There’s an old Wall Street proverb that warns that the market can remain irrational for longer than you can stay solvent. The wisdom, or at least the empirical reality of that idea, has been put to the test in recent years on at least three fronts in the equity market via the persistent outperformance of growth stocks over value, large caps over small caps and U.S. over foreign.
Adam Berger at Wellington Management recently penned a thoughtful research note on this trio, reminding investors that “the outperformance [of the three trends] has been so extreme over the past 10 years that… it has effectively wiped out the longer-term (30 – 40 year) trends many of us have come to expect: value, small-cap, and non-US equities leading the way.”
As a recap, let’s review these “three performance anomalies,” as Berger labels them, in recent history through a prism of ETF proxies, as of yesterday’s close (Aug. 13). To map the trends we’ll look at the performance spread for the relevant fund pairs, starting with the growth-value ratio via U.S. large-cap stocks.
In the first chart, the line represents the spread for the iShares Russell 1000 Growth ETF (NYSE:) / iShares Russell 1000 Value (IWD) for the past five years. The upside trend, which indicates growth outperforming, is obvious. What’s surprising is the acceleration in the trend in 2020. It seems that the coronavirus crisis has fuelled growth’s long-running edge over value into overdrive.
A similar pattern can be found in the U.S. large-cap/small-cap spread, based on iShares Russell 1000 (IWB)/iShares (IWM). The rising line indicates that large caps continue to beat small caps.
For the third anomaly, the U.S. premium over foreign shares (for developed markets) is less volatile but no less persistent in recent history. In the third chart below, a surprisingly steadfast outperformance in U.S. shares over their EAFE counterparts has been tenacious for the past five years, based on iShares Russell 1000 (IWB)/iShares MSCI EAFE (EFA).
These spreads raise a number of questions about how to interpret the trends for portfolio strategy? There are many possibilities but no silver-bullet solutions that will appease all investors. As usual, much depends on risk tolerance, investment horizon and other factors.
Perhaps the closest thing to generic insight via the charts above: refocus on your rebalancing strategy. Combine that with a deep pool of research that suggests that the anomalies above won’t last forever. That could turn out to be incorrect, of course – this is finance and not physics, after all.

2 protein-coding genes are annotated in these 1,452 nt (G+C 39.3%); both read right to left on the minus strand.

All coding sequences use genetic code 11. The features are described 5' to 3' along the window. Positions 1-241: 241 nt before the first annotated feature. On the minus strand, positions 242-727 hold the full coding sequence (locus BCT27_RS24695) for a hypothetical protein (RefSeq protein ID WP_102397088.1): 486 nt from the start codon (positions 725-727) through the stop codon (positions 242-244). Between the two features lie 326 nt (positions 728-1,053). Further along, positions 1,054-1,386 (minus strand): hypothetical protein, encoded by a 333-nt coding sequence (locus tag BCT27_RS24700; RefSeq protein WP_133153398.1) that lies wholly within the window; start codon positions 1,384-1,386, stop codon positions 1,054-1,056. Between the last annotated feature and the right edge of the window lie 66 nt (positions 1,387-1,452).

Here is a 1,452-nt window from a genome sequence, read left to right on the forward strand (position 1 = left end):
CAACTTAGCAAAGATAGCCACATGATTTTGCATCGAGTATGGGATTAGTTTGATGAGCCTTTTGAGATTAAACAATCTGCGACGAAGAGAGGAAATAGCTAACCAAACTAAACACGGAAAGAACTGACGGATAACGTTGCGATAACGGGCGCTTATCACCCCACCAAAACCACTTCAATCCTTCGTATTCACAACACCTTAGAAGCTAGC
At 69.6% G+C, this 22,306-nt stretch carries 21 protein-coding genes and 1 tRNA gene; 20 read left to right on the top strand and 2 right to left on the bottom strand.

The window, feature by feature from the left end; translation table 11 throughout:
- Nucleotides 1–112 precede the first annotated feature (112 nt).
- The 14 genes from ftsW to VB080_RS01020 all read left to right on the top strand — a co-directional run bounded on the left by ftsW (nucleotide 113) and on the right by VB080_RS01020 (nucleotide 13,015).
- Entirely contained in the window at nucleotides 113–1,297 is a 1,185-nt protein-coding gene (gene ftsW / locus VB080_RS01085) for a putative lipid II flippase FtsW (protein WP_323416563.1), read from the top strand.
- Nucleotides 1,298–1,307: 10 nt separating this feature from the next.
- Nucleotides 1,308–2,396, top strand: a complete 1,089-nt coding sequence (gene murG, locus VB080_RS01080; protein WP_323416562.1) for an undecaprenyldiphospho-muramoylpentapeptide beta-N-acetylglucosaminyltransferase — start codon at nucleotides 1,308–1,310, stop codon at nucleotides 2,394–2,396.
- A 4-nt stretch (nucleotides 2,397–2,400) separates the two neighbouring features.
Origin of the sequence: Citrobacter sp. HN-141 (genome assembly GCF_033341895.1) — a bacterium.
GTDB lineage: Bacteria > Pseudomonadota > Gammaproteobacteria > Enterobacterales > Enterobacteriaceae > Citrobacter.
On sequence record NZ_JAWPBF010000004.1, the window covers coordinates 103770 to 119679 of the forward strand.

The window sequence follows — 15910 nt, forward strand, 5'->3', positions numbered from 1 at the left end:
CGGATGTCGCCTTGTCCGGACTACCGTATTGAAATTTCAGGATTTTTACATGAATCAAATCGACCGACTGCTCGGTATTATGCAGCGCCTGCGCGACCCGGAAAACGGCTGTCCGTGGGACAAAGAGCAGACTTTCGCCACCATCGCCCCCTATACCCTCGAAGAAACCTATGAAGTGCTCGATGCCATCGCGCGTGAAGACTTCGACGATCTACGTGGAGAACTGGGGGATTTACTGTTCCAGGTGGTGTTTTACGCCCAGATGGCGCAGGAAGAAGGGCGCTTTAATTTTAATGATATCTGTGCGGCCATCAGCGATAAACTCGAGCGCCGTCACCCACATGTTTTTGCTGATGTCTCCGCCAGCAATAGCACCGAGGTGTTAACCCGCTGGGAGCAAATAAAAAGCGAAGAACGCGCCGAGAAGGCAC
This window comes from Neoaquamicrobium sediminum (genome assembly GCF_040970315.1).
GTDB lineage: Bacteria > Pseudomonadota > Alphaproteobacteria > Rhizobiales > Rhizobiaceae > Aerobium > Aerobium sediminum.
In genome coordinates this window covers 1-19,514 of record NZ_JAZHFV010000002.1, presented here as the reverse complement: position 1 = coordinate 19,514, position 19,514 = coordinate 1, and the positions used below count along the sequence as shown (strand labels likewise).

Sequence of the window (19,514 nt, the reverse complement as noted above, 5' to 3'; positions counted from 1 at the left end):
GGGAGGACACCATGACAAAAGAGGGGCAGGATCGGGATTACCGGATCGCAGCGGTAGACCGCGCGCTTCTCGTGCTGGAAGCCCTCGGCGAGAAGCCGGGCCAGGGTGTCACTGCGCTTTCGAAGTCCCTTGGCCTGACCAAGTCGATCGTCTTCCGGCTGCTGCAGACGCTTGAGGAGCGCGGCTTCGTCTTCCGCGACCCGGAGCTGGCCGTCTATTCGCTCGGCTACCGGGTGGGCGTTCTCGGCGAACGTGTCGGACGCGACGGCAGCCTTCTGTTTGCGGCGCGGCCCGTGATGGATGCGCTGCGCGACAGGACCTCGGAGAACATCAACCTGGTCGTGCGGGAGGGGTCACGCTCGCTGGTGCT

Nonetheless, it’s reasonable not to bet the farm on assuming that all three trends are forever dead. If I had to guess, I’d say there’s a pretty decent probability that at least one of these trends will reverse at some point within the next one to three years. In fact, it’s not unreasonable to wonder if mean reversion will eventually apply to all three.
A reasonable way to hedge your bets is to maintain a broadly diversified portfolio in the equities space. Your degree of confidence (or lack thereof) on the trends above should influence weights. For example, if you think that small cap stocks are likely to regain their former advantage in minting risk premia, your portfolio would reflect a higher-than-market weight in these stocks. Alternatively, if you’re skeptical that small caps are again destined for performance glory, a case for a below-market-weight allocation is in order.
By contrast, extreme allocations — e.g., avoiding small caps — look overly risky for most investors. The future is always uncertain (and always full of surprises) and so it’s usually prudent to maintain some level of contrarian-based risk positioning.
Adding a systematic rebalancing strategy to manage weights can help. On that basis, many investors are likely to have relatively low (zero?) allocations to the laggards noted above. If so, that’s a clue that rebalancing away from the winners, if only on the margins, is probably a timely decision.